If like me you don’t have a dedicated sewing room or office space with all your equipment laid out then chances are you are getting out your printer just to print your PDF patterns. In this case it can be hard to work up the motivation when just buying the pattern means you have it physically. My top tip in this case is to have a printing day, if you can save up a few PDF patterns then put on a movie, get your printer out and print them all in one go. If you want to you can even assemble them at the same time but if you’re anything like me one of the biggest hurdles is just getting them printed out.

4. Check If There Are Layers

These days pattern designers are putting more and more effort into their PDF versions and many patterns now have a layers function. This means that you can isolate down just your size and print that, making cutting out a pattern with over ten sizes on the sheet a lot easier from the get go. Just a note, if you are a MAC user then you will need to use Adobe as preview doesn’t work.

5. Get It Printed Professionally!

Sometimes you may not feel like assembling a PDF pattern when its over 50 pages which is completely fair. This is why there are wonderful people out there who will do it all for you! If it’s a big or complex pattern I just pay for it to be copy shop printed. I use Natasha from Pattern Printing Girl who can be found on instagram and facebook who is cheap and speedy! There are also businesses such as The Foldline or NetPrinter who will print and send to you just be aware that some printers may have a minimum order of A0 sheets.

Three A0 Pages for my TATB Eden Coat!

One of the fantastic aspects of PDF patterns to me is that you always have the original meaning you can print it and cut it out as many times as you want without ruining the original. Plus you can grade between sizes so easily, you can even draw all over it if you need to, it gives you the freedom to make as many mistakes, edits or adjustments as you need. While there absolutely is a place for paper patterns and I do love the pattern envelopes sometimes its nice to have the pure freedom of cutting into a pattern and not having to worry.

Do you have other tips for working with PDF patterns? Let me know in the comments below!

Fabric Friday Reviews: Felicity Fabrics

Hello everyone and apologies for another belated Friday blog! I wrote this last Friday but my laptop was being a little temperamental so here we are on a bright cold Monday afternoon and I’m going to tell you all about the wonderful Felicity Fabrics. Yet another recommendation from Tamlyn of Sewn on the Tyne, this shop is one I’ve followed since I first started my instagram. I have always liked Felicity Fabrics’ stock choices but found them a little out of my price range so they were very much on my wishlist! That is until they had a 24 hour sale on their brand new fabrics and I was able to FINALLY get hold of some of the ‘Dotty About Dots’ Lady McElroy Viscose in Bottle Green, a fabric I’ve been eyeing up for around 6 months now. My fabric is destined to become a TATB Lotta Dress so that will be very exciting when I have time to sew it up. Now, on to the review!

Felicity Fabrics

  • Online Shop / Physical Shop / Both
  • Web Link: https://felicityfabrics.co.uk
  • Core Purpose: Dressmaking Fabrics, Haberdashery and Patterns
  • Units of Sale for Fabric: 1/2 metre

Felicity Fabrics is run by a mother daughter duo with a family history of sewing and from the moment your parcel arrives you can tell that this enterprise is personal to them. The fabric is carefully wrapped in tissue paper and sent in a proper branded cardboard box and then there is also a little envelope inside with a fabric swatch with all the fabric details handwritten on the back as well as a handwritten note from Felicity Fabrics! Honestly I could not get over the delivery, which is why they have scored the first ever 10 in this area on the blog!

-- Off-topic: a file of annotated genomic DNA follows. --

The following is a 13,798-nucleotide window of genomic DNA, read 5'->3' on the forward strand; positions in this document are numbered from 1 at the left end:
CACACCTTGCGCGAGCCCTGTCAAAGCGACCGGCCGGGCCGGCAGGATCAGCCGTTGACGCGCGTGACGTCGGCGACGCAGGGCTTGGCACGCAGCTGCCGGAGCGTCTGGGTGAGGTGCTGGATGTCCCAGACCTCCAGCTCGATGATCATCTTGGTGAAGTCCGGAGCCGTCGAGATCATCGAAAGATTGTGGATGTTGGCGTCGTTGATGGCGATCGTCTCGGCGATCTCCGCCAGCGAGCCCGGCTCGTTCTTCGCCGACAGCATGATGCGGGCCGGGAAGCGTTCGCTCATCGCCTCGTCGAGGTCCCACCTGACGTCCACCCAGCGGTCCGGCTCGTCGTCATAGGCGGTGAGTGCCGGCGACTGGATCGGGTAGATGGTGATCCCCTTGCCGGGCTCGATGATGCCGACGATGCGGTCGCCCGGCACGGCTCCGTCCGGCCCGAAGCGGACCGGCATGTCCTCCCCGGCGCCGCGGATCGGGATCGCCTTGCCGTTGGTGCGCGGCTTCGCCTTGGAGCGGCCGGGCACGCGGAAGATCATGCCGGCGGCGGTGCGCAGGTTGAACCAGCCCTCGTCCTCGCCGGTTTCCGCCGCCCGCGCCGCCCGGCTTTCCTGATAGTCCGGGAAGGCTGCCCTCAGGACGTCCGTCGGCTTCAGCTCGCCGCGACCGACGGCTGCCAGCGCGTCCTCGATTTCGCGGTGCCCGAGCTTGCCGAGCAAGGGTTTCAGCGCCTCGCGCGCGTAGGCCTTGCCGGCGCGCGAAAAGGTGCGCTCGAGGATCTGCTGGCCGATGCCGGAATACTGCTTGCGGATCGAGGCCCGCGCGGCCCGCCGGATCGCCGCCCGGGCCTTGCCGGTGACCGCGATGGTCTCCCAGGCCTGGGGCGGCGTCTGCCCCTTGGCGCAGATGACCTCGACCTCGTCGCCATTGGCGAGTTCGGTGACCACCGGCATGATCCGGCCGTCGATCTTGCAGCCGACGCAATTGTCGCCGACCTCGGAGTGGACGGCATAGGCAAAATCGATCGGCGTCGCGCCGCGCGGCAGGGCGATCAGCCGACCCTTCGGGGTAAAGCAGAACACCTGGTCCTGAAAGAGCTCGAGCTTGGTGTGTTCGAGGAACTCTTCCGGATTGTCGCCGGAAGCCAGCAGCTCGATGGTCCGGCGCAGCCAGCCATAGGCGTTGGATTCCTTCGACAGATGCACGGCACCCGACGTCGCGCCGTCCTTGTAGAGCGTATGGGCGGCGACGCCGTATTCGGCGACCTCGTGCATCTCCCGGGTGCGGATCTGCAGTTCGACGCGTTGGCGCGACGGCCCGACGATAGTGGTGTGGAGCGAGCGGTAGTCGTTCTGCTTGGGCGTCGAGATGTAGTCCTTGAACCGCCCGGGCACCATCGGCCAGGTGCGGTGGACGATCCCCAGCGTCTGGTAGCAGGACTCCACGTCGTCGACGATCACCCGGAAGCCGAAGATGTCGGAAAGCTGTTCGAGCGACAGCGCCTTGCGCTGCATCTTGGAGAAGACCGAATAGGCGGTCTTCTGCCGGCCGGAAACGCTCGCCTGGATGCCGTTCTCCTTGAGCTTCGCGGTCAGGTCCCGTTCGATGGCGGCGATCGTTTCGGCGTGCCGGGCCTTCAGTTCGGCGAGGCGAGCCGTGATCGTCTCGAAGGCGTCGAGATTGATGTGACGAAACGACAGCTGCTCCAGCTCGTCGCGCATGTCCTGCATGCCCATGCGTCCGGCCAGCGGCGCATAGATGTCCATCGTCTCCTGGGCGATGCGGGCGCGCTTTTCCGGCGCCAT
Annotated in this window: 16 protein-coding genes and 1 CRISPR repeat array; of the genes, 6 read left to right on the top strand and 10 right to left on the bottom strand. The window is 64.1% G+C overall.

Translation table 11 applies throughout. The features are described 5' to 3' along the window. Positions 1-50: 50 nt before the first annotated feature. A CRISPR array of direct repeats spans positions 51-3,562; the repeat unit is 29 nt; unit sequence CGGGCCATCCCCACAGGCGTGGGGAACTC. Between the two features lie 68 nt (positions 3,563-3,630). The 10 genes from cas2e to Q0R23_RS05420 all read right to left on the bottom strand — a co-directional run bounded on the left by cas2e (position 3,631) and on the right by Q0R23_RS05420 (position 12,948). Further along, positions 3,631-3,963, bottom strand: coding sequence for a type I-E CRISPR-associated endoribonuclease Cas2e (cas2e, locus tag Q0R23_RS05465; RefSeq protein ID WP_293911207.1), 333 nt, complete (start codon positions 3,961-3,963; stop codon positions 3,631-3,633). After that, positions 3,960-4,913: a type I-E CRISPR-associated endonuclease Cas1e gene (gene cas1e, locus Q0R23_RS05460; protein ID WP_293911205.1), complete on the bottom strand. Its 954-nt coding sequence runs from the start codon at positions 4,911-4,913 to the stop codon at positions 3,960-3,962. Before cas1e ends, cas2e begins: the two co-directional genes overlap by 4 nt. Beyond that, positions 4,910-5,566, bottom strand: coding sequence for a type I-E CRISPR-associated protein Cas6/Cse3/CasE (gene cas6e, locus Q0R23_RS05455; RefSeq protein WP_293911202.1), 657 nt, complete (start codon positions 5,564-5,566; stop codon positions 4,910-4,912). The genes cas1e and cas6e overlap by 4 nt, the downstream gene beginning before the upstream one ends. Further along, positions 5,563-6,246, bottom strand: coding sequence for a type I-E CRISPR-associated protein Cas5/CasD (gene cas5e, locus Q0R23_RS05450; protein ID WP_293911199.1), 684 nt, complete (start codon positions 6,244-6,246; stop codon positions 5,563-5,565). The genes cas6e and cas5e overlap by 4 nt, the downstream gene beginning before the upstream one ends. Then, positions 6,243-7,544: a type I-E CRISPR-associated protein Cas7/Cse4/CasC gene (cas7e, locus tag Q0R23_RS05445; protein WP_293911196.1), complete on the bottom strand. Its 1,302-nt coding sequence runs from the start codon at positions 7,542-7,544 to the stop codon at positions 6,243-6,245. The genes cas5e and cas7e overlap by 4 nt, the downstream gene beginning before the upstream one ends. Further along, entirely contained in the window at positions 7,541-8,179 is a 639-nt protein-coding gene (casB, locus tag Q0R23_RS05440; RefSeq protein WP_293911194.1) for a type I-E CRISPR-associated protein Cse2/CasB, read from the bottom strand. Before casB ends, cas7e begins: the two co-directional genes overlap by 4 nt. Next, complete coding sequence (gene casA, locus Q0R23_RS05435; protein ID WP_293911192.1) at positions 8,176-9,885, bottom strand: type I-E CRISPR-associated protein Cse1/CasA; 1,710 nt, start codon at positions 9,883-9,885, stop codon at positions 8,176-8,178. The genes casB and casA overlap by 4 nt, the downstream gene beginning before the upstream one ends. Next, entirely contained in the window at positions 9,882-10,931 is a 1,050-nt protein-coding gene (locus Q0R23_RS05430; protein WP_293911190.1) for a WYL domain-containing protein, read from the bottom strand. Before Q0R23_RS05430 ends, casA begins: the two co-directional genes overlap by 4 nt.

The fabrics themselves are all good quality and there is a nice range of patterned and plain fabrics. The fabric selection shows evidence of being curated, not necessarily to a colour palette, but to a similar mood which I like. Equally there is a small but good range of fabric types including some Ochre Waffle that I would love to get my hands on! There is also a good range of patterns and haberdashery available and a nice remnants section. The fabric is priced mid-range with a few more expensive pieces in the mix and their remnants section has good sized pieces.

Website is well branded if a bit slow but otherwise functionality is good. They’ve considered what people want and given it to them (the ideal website). The one thing I would highlight is that their phone interface is quite hard to order fabric on, I didn’t have the option to increase the the number of units I wanted on my phone I just had to keep adding 1 to my bag until I had enough. Not a huge problem but just little irritating. Felicity fabrics also have a wonderful blog full of guest bloggers, its such an inspiring space and I love looking through. The only thing I would like to see on the blog is blog headers showing the person in their garment, useful if you’re not familiar with the pattern in use.

Rating

  • Range of Fabrics – 8/10
  • Cost – 6/10
  • Delivery (Speed / Cost) – 10/10
  • Ease of Use – 7/10
  • Ease of Payment – 8/10

Overall Score: 7.8/10

Felicity Fabrics have got the little details down, Tamlyn described their fabric deliveries as like receiving a present and its true, the box, the little sealed envelope, the wrapping; it makes buying fabric feel like a real occasion. While my bank balance won’t allow me to shop there regularly Felicity Fabrics have earned a top spot on my favourite lists and I’m very very impressed and I will definitely be returning.

Sewing Project: Super Cosy 2 Hour Pyjamas

Hello lovely readers! Those of you who live in the UK will have noticed that it has become significantly colder in the last weeks and as our heating is pretty dreadful I have shifted my sewing focus towards knits, jersey and cosy clothes. Pretty much everything I’ve made since the start of October has been made in a stretch knit or jersey, so much so that I’ve just left the ballpoint needle on the machine.